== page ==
Lawmakers in a growing number of states have considered psychedelics legislation this session, with many focusing on psilocybin reform and increased research.

This week in Alaska, for example, a Senate panel advanced a House-passed measure that would create a state task force to study how to license and regulate psychedelic-assisted therapy in the event of federal approval of substances such as MDMA and psilocybin.

In Maryland, the Senate and House of Delegates have both passed legislation to create a psychedelics task force responsible for studying possible regulatory frameworks for therapeutic access to substances such as psilocybin, mescaline and DMT, sending the proposal to Gov Wes Moore (D). It would be charged specifically with ensuring “broad, equitable and affordable access to psychedelic substances” in the state.

Indiana’s governor recently signed a bill that includes provisions to fund clinical research trials into psilocybin.

Utah’s governor, meanwhile, allowed a bill to authorize a pilot program for hospitals to administer psilocybin and MDMA as an alternative treatment option to become law without his signature.

Maine lawmakers sent the governor legislation to establish a commission tasked with studying and making recommendations on regulating access to psychedelic services.

An Arizona House panel also approved a Senate-passed bill to legalize psilocybin service centers where people could receive the psychedelic in a medically supervised setting.

A Connecticut joint legislative panel approved a bill to decriminalize possession of psilocybin.

A bipartisan bill to legalize psychedelic service centers in California has cleared two Senate committees.

The governor of New Mexico has endorsed a newly enacted resolution requesting that state officials research the therapeutic potential of psilocybin and explore the creation of a regulatory framework to provide access to the psychedelic.

An Illinois committee also recently held a hearing to discuss a bill to legalize psilocybin and allow regulated access at service centers in the state where adults could use the psychedelic in a supervised setting—with plans to expand the program to include mescaline, ibogaine and DMT.

Lawmakers in Hawaii also considered a bill that would provide some legal protections to patients engaging in psilocybin-assisted therapy with a medical professional’s approval.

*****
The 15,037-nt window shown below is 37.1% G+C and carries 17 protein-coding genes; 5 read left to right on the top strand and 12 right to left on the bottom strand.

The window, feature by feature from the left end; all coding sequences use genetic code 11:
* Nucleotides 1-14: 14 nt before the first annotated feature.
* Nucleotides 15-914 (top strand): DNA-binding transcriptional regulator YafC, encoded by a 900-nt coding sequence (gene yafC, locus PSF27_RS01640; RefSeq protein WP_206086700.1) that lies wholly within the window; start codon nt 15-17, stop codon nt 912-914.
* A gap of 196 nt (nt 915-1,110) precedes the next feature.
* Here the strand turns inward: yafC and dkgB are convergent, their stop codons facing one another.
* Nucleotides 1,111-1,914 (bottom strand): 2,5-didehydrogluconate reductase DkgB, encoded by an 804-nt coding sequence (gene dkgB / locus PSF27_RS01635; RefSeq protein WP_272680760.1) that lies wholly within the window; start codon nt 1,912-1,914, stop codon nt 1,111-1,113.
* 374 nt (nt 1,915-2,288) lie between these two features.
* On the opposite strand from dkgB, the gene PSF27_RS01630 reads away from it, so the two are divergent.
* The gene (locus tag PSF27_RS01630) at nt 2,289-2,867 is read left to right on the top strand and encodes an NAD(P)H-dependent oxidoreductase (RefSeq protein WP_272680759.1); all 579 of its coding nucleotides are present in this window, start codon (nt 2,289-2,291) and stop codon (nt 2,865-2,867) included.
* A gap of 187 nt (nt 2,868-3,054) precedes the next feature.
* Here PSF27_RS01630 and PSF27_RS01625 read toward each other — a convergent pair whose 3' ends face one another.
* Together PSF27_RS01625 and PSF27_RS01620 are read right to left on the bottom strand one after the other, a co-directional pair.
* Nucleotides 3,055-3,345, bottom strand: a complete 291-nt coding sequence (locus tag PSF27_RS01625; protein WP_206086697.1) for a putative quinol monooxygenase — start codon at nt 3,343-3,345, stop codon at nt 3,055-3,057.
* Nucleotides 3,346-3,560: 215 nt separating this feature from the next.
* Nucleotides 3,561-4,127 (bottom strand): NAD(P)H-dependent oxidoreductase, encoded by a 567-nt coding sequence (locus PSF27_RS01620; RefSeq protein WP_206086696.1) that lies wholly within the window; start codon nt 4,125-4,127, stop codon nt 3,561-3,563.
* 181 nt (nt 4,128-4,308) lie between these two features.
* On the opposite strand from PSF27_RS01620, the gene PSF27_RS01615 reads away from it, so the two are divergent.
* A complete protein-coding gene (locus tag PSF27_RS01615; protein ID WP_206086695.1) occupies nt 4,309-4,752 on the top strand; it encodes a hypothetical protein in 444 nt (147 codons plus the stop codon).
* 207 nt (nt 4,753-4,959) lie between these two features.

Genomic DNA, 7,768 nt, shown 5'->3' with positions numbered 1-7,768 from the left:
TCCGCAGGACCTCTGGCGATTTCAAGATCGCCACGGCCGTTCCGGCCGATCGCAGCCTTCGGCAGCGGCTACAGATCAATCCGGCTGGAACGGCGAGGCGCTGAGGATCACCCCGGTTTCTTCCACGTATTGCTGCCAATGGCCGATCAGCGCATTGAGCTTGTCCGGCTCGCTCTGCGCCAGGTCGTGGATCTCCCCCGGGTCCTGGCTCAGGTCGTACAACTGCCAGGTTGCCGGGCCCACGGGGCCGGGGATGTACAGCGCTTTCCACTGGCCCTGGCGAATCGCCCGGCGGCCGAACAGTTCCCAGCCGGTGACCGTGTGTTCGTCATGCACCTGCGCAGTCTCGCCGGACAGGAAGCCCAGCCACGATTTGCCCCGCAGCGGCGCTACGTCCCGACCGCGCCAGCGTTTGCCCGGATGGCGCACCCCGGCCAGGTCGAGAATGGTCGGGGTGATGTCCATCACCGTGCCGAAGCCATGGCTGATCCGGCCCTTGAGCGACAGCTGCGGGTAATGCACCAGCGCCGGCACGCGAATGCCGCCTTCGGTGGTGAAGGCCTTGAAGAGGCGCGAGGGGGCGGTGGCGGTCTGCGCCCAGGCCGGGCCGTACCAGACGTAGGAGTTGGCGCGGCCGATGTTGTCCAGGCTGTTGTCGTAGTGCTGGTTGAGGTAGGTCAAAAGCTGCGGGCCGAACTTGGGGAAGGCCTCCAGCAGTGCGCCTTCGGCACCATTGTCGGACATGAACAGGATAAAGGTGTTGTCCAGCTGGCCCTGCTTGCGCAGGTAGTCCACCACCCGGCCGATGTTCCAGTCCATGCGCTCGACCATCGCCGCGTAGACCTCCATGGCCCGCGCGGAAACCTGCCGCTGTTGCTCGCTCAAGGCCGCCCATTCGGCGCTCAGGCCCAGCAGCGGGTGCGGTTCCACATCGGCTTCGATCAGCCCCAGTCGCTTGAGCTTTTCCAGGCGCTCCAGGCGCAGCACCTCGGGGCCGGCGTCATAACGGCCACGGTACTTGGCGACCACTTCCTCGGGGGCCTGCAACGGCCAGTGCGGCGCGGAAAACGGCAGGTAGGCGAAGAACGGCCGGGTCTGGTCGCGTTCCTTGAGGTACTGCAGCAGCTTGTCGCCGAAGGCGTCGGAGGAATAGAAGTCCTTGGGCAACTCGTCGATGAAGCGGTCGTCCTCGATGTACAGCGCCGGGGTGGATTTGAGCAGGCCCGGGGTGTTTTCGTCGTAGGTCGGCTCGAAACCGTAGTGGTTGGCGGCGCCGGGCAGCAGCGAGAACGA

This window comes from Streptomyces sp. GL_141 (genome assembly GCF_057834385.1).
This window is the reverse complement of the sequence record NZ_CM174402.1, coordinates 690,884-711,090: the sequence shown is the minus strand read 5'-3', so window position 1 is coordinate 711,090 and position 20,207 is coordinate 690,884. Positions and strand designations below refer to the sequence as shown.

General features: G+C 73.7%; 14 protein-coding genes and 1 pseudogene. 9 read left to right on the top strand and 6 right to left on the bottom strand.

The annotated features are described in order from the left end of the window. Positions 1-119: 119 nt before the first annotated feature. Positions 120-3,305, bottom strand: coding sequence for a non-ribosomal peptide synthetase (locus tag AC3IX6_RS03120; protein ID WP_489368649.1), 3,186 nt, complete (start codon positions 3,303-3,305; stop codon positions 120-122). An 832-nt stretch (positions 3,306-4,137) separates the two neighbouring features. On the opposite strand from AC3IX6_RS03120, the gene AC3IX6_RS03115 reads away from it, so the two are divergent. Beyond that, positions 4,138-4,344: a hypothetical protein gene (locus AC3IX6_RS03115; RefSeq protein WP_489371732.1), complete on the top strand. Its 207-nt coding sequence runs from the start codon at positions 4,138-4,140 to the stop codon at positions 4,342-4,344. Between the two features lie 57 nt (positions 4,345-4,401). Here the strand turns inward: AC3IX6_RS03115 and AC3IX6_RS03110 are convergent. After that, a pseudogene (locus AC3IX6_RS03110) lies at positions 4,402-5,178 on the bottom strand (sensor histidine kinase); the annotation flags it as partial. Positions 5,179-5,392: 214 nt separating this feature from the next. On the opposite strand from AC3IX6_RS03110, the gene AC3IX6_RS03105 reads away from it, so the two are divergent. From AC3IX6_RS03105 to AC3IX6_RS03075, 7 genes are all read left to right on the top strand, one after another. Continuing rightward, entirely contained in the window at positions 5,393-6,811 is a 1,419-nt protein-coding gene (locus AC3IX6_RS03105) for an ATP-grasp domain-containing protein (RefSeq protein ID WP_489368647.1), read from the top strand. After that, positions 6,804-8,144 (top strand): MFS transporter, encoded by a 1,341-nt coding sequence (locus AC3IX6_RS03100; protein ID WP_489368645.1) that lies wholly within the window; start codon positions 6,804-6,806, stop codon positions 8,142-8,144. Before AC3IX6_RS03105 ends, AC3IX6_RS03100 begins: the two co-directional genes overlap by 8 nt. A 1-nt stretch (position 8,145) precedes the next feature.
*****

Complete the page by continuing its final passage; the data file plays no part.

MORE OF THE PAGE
New York lawmakers said that a bill to legalize psilocybin-assisted therapy in that state has a “real chance” of passing this year.

A Nevada joint legislative committee held a hearing with expert and public testimony on the therapeutic potential of substances like psilocybin in January. Law enforcement representatives also shared their concerns around legalization—but there was notable acknowledgement that some reforms should be enacted, including possible rescheduling.

The governor of Massachusetts also recently promoted the testimony of activists who spoke in favor of her veterans-focused bill that would, in part, create a psychedelics work group to study the therapeutic potential of substances such as psilocybin. Separately, an initiative that would legalize psychedelics may appear on the November ballot if lawmakers decline to independently enact it first.

Currently, there are no psychedelic drugs that are federally approved to prescribe as medicine. But that could soon change, as FDA recently agreed to review a new drug application for MDMA-assisted therapy on an expedited basis.

At the start of this year, the U.S. Department of Veterans Affairs (VA) separately issued a request for applications to conduct in-depth research on the use of psychedelics to treat PTSD and depression.

In October, the agency also launched a new podcast about the future of veteran health care, and the first episode of the series focuses on the healing potential of psychedelics.

FDA also recently joined scientists at a public meeting on next steps for conducting research to develop psychedelic medicines. That came months after the agency issued historic draft guidance on psychedelics studies, providing scientists with a framework to carry out research that could lead to the development of novel medicines.

Meanwhile in Congress last week, a House panel approved GOP-led bill that would instruct VA to notify Congress if any psychedelics are added to its formulary of covered prescription drugs.

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Photo courtesy of Wikimedia/Workman.

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Ben Adlin, a senior editor at Marijuana Moment, has been covering cannabis and other drug policy issues professionally since 2011. He was previously a senior news editor at Leafly, an associate editor at the Los Angeles Daily Journal and a Coro Fellow in Public Affairs. He lives in Washington State.